By BONNIE J. GORDON
Los Alamos Daily Post
Incumbent Dist. 43 Rep. Christine Chandler (Democrat) and Republican challenger David Hampton joined Los Alamos Chamber of Commerce Director Ryn Herrmann and Los Alamos Commerce and Development Corporation Executive Director Patrick Sullivan Tuesday for a discussion of issues of special relevance to the business community via Zoom.
The last two years have been productive in the New Mexico House of Representatives, Chandler said. She serves on the taxation and revenue and judiciary committees, which often deal with matters of concern to businesses.
“We took on many issues that had lain dormant for five to 10 years,” she said.
Chandler urged business people to contact her with their ideas about how the state government can assist them during and after the pandemic.
Hampton is a White Rock resident and retired. He cited his many volunteer activities to show his commitment to the area.
“I decided to run because of the state government’s inability to solve persistent problems,” he said.
The state is first in many bad things and last in many good things, Hampton said. He pointed to the state’s record as 5th highest in unemployment as one of the measures that need improvement.
Other problems Hampton pointed to were violent offenders being released from prison soon after arrest, the need to improve the tax and a costly, top-heavy education system.
Hampton would seek to foster “a culture of respect”.
“I’m concerned about the incivility of our discourse,” he said. “We need to move forward to solve our problems together.”
When questioned about ways state government can help businesses during and after the pandemic, Chandler pointed to the economic recovery package passed by the legislature. It needs to be fine-tuned in the next session, she said.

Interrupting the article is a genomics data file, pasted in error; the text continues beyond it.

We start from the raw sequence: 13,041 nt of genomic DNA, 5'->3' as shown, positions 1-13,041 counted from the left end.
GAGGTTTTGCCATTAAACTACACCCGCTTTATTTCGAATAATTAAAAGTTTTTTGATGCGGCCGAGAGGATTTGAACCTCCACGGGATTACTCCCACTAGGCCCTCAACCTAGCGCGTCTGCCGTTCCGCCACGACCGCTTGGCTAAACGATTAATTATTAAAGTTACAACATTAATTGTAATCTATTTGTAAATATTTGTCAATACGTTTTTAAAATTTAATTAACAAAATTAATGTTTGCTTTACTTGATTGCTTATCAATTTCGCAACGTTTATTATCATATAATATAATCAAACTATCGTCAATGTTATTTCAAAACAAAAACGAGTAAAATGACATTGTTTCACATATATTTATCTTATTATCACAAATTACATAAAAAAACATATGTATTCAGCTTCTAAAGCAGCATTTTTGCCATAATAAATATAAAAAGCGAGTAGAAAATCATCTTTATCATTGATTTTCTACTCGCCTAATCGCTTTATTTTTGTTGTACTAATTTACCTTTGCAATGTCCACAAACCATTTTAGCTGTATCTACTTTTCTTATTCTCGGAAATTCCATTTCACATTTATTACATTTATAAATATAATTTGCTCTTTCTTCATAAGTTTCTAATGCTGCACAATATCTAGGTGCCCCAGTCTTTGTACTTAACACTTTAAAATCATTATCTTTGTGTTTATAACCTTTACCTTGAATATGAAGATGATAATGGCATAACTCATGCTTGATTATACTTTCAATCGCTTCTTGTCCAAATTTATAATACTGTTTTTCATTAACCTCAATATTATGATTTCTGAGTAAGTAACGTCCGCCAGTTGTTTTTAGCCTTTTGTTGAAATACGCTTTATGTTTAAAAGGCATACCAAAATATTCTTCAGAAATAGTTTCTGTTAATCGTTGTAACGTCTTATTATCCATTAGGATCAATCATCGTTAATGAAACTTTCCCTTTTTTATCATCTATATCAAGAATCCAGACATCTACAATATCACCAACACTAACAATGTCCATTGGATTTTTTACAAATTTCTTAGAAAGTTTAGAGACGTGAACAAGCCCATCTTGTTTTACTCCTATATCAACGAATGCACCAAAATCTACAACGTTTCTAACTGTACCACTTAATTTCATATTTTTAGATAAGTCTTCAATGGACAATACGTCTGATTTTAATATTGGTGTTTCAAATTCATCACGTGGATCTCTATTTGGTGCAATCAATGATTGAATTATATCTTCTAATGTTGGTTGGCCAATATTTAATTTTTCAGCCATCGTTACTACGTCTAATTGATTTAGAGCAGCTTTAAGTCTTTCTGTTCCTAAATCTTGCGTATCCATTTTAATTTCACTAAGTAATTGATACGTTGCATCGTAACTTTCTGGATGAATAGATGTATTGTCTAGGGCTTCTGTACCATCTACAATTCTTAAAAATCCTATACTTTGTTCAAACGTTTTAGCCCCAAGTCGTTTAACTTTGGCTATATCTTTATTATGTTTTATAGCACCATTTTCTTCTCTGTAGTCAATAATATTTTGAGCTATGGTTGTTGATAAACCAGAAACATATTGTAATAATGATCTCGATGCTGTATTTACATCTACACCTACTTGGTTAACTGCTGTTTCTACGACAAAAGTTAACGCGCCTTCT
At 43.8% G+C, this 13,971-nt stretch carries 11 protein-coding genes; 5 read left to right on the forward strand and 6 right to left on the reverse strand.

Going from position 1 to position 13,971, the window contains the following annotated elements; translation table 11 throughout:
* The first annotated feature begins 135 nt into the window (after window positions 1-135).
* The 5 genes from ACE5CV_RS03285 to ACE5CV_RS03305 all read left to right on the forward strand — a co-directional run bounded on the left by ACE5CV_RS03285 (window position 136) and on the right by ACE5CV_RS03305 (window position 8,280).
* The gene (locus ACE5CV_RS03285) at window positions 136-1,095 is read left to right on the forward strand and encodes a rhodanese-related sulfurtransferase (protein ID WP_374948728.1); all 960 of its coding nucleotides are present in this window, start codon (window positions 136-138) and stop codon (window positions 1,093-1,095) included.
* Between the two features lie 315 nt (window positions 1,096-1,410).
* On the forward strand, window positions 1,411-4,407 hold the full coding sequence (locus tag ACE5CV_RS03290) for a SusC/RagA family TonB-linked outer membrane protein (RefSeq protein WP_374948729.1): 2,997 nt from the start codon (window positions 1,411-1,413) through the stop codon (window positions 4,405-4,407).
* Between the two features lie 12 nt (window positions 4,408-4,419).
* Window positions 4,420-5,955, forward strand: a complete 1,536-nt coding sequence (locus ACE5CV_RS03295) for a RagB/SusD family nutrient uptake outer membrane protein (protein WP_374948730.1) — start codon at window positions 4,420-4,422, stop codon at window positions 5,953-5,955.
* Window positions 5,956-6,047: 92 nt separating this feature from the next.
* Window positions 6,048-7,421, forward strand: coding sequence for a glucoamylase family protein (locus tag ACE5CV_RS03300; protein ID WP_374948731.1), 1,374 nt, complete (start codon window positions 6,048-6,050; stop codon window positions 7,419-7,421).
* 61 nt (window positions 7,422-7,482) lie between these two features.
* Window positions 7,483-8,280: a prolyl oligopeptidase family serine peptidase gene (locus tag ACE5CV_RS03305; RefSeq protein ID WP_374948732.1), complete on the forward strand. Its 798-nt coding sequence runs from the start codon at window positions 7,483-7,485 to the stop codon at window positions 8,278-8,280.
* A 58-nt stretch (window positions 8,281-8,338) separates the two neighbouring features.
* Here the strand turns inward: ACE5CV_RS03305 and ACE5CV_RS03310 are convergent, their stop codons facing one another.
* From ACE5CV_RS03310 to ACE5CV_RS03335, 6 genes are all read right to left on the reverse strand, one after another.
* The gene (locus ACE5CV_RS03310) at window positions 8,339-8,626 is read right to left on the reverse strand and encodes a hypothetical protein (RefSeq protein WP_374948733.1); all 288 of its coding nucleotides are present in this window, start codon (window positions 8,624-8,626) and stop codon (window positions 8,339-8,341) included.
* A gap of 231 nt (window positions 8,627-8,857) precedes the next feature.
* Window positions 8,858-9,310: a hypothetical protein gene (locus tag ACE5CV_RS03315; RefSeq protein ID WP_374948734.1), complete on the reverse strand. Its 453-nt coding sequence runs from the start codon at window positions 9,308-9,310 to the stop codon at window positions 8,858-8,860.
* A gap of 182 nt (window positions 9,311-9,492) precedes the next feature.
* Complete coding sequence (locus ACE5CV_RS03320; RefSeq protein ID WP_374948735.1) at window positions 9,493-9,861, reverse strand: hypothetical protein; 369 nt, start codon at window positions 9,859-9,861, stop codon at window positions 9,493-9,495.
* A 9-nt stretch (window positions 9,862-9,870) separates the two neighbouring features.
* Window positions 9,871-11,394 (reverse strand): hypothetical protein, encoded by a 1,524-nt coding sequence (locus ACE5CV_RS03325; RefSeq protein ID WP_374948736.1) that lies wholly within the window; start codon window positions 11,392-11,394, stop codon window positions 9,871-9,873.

Chandler said the Speaker of the House was committed to looking into creative ways to provide grant help to businesses without running afoul of the anti-donation clause.
Hampton said government should give businesses the opportunity to find alternative ways to reach safety goals rather than insist on blanket solutions. The tax code unfairly targets small businesses because of the gross receipts tax they must pay on services for which they contract, while large business use their own employees in many roles such as janitorial and bookkeeping services, he said.
The discussion then moved to improving education in New Mexico.
“The prior administration starved education,” Chandler said.
State government has targeted pre-K and early childhood education, she said. Successful programs such as child visitation and targeting funding to at risk schools have been supported.
“We need to support families so they can provide a strong foundation for their children,” she said.
Chandler supports vocational programs that provide young people with choices such as the partnerships between Los Alamos National Laboratory and local colleges to provide training for existing jobs.
“Money is not the solution,” Hampton said. “I support school choice. The money should follow the child.”
Hampton said choice would work well in places like the Navajo Nation where it could be used to attract teachers and provide culturally appropriate education. He also suggested paying moms to stay home and educate their children. He would like to see educational decisions be made at the local level more frequently.
The candidates addressed diversifying the New Mexico economy away from oil and gas dependency.
Hampton suggests reforming the state tax code, improving education and reducing the crime rate, as well as reviewing and perhaps eliminating some regulations and reducing taxes. Economic opportunity zones that make it easier to do business also would be helpful, he said.
Chandler pointed out that businesses rarely say taxes or excessive regulation are barriers to relocating to the state. Rather, they seek an educated and trained workforce and a solid infrastructure, including broadband access. Public/private partnerships and the leveraging of federal dollars directed toward these goals would attract more businesses to the state and support local start-ups, she said.
When given time to discuss an issue of their choice, Hampton said he supported moving to a quicker reopening of the state from the pandemic. He said the legislature should review the governor’s power to issue health orders.
Chandler chose to discuss healthcare. As federal dollars dry up, she expects more of the burden will be left to the states. She pointed to placing the cap on insulin costs to under $25 and the agreement to negotiate with Canada on the purchase of prescription drugs as two accomplishments last legislative session. Healthcare will continue to be on the agenda, she said.